Who the (expletive) should I close with? Who do you want me to close with? Who the (expletive) do you want to be the closer? … I don't know what the (expletive) these people want. They just throw stuff out there. People just talk, they don't think about it.

Well those answers weren't good enough for fans on Twitter, as they went off on Leyland and what they saw as his inability to change closers, while others continue to crack jokes at the expense of their once beloved closer.

The fans clearly want to abandon ship after Valverde has surrendered seven earned runs in his last six games, calling for Joaquin Benoit to be named closer after posting a 1.93 ERA and 1.04 WHIP this year.

However, Valverde had been exceptional before June, posting a microscopic ERA of 0.75. He has really only struggled for six games, as USA Today reports.

Yet the recent numbers reveal an ugly story and explain why the Tigers are turning to their unlimited call plan, speed-dialing teams for a closer. Valverde yielded a .077 batting average (3-for-39) with no homers in his first 12 appearances this year but is allowing a .370 batting average (10-for-27) with five homers in the six games since.

The fans want a new closer and Leyland doesn't, but it will all come down to Valverde's efforts in the coming weeks.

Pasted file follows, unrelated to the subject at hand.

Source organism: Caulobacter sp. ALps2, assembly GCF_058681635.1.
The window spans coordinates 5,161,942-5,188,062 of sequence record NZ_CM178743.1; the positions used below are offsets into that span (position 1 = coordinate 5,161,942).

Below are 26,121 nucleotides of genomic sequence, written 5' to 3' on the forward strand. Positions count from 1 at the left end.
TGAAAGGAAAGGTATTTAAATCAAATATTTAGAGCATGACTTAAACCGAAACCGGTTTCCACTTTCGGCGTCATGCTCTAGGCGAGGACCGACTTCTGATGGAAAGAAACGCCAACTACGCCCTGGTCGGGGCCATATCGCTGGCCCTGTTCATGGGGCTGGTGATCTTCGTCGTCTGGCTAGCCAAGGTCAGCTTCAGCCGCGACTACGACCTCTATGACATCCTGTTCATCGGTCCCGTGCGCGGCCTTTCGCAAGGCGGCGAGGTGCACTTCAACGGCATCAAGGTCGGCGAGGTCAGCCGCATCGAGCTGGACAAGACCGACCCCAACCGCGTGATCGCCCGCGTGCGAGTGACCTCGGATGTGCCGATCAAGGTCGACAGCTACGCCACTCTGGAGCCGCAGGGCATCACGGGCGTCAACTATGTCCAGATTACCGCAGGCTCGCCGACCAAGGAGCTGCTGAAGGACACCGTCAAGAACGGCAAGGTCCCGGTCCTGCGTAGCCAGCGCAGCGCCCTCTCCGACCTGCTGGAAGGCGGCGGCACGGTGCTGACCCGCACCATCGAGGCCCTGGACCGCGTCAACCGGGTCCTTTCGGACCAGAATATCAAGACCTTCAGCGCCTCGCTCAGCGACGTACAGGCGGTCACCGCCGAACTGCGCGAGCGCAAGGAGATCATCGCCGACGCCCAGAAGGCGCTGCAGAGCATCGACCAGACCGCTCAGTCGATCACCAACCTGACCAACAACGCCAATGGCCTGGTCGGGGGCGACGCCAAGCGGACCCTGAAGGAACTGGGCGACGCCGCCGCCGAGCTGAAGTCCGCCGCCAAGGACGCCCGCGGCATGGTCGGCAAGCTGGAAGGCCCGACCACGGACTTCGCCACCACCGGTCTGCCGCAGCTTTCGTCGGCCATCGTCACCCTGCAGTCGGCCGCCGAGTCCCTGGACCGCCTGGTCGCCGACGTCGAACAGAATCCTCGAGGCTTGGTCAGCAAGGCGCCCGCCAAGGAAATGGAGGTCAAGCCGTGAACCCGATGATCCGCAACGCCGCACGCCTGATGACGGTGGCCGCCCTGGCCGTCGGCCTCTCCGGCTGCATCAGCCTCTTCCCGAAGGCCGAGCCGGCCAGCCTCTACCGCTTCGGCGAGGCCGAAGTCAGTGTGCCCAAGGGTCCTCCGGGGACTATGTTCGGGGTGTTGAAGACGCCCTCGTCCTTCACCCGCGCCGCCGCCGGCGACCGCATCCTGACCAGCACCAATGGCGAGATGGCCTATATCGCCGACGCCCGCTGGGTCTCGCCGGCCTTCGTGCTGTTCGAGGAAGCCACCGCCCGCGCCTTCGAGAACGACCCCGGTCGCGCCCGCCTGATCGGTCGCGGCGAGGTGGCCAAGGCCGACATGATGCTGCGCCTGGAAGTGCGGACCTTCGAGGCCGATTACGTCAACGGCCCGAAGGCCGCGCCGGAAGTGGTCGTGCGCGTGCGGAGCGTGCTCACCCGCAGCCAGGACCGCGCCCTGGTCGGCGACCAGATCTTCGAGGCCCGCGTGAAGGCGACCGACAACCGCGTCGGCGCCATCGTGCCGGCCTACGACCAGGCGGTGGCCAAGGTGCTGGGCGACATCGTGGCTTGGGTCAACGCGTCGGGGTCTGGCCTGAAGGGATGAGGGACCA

The Bottom Line

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The Tigers have two problems staring them in the face, but it's obvious that the team's offensive woes are far worse than Valverde's struggles on the mound.

What worries you most about the Tigers?

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Without offense, you can never get into a position to win games, and you can't maintain leads. While the team hits well for six innings, it tails off after that.

The biggest reason why the team's bullpen is 4-12 in spite of having a solid ERA and WHIP is because the Tigers never score when the relievers are in. The bullpens surrenders a few runs every once in a while, but because the team can never score those times almost always turn into losses. Meanwhile, the lineup has only managed to win tied games or come from behind with the bullpen in the game four times all year.

The other clear reason why the offense is the biggest issue is because Valverde had been on fire up until two weeks ago. Also, he is only struggling because opposing batters are hitting him hard, as USA Today reports that his WHIP is very low compared to the rest of his career.

Valverde, along with the Tigers coaching staff, will argue that he's pitching better than he did last season. His walks are down, his strikeouts are up, and if he maintains his 1.04 WHIP (walks and hits per nine innings), it would rank as the second-best ratio of his career.

If Valverde can regain his confidence he will likely return to his old self, and even if he doesn't, the team can move Benoit to closer.

The offense, however, cannot be replaced for the last three innings. If the Tigers continue to struggle in the last three innings of games, they will likely be ousted from the playoffs before they can make a run, and that is what really matters in Detroit these days.